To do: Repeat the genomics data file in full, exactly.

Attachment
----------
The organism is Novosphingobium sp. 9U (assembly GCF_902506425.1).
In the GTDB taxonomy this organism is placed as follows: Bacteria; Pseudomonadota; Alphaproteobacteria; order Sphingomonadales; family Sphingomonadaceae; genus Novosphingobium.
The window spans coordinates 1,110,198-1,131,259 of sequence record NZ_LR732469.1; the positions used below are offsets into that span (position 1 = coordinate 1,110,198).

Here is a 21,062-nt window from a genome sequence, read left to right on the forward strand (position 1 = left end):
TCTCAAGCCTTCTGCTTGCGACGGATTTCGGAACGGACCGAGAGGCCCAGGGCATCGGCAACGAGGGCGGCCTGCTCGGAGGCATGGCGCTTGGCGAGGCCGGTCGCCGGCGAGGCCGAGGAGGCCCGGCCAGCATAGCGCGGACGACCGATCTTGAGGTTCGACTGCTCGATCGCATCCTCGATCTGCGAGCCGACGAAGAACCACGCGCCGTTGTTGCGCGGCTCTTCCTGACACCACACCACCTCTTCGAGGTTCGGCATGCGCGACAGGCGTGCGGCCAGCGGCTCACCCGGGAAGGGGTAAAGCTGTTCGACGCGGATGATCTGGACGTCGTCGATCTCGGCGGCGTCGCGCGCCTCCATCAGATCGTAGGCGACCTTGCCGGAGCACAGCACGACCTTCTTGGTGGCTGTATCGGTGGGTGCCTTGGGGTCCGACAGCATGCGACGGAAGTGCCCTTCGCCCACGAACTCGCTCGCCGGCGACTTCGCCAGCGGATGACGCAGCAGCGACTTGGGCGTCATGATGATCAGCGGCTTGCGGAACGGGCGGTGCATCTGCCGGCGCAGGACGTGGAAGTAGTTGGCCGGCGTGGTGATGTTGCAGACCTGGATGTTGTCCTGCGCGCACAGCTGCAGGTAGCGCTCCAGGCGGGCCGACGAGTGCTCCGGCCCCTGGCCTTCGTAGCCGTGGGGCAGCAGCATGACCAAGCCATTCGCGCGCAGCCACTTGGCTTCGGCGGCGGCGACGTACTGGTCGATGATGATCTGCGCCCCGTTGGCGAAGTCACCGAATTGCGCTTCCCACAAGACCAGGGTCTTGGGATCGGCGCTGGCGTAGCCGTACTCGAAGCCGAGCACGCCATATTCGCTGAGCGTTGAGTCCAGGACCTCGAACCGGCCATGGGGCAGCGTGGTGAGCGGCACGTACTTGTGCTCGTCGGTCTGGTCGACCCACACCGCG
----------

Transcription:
The organism is Novosphingobium sp. 9U (assembly GCF_902506425.1).
In the GTDB taxonomy this organism is placed as follows: Bacteria; Pseudomonadota; Alphaproteobacteria; order Sphingomonadales; family Sphingomonadaceae; genus Novosphingobium.
The window spans coordinates 1,110,198-1,131,259 of sequence record NZ_LR732469.1; the positions used below are offsets into that span (position 1 = coordinate 1,110,198).

Here is a 21,062-nt window from a genome sequence, read left to right on the forward strand (position 1 = left end):
TCTCAAGCCTTCTGCTTGCGACGGATTTCGGAACGGACCGAGAGGCCCAGGGCATCGGCAACGAGGGCGGCCTGCTCGGAGGCATGGCGCTTGGCGAGGCCGGTCGCCGGCGAGGCCGAGGAGGCCCGGCCAGCATAGCGCGGACGACCGATCTTGAGGTTCGACTGCTCGATCGCATCCTCGATCTGCGAGCCGACGAAGAACCACGCGCCGTTGTTGCGCGGCTCTTCCTGACACCACACCACCTCTTCGAGGTTCGGCATGCGCGACAGGCGTGCGGCCAGCGGCTCACCCGGGAAGGGGTAAAGCTGTTCGACGCGGATGATCTGGACGTCGTCGATCTCGGCGGCGTCGCGCGCCTCCATCAGATCGTAGGCGACCTTGCCGGAGCACAGCACGACCTTCTTGGTGGCTGTATCGGTGGGTGCCTTGGGGTCCGACAGCATGCGACGGAAGTGCCCTTCGCCCACGAACTCGCTCGCCGGCGACTTCGCCAGCGGATGACGCAGCAGCGACTTGGGCGTCATGATGATCAGCGGCTTGCGGAACGGGCGGTGCATCTGCCGGCGCAGGACGTGGAAGTAGTTGGCCGGCGTGGTGATGTTGCAGACCTGGATGTTGTCCTGCGCGCACAGCTGCAGGTAGCGCTCCAGGCGGGCCGACGAGTGCTCCGGCCCCTGGCCTTCGTAGCCGTGGGGCAGCAGCATGACCAAGCCATTCGCGCGCAGCCACTTGGCTTCGGCGGCGGCGACGTACTGGTCGATGATGATCTGCGCCCCGTTGGCGAAGTCACCGAATTGCGCTTCCCACAAGACCAGGGTCTTGGGATCGGCGCTGGCGTAGCCGTACTCGAAGCCGAGCACGCCATATTCGCTGAGCGTTGAGTCCAGGACCTCGAACCGGCCATGGGGCAGCGTGGTGAGCGGCACGTACTTGTGCTCGTCGGTCTGGTCGACCCACACCGCG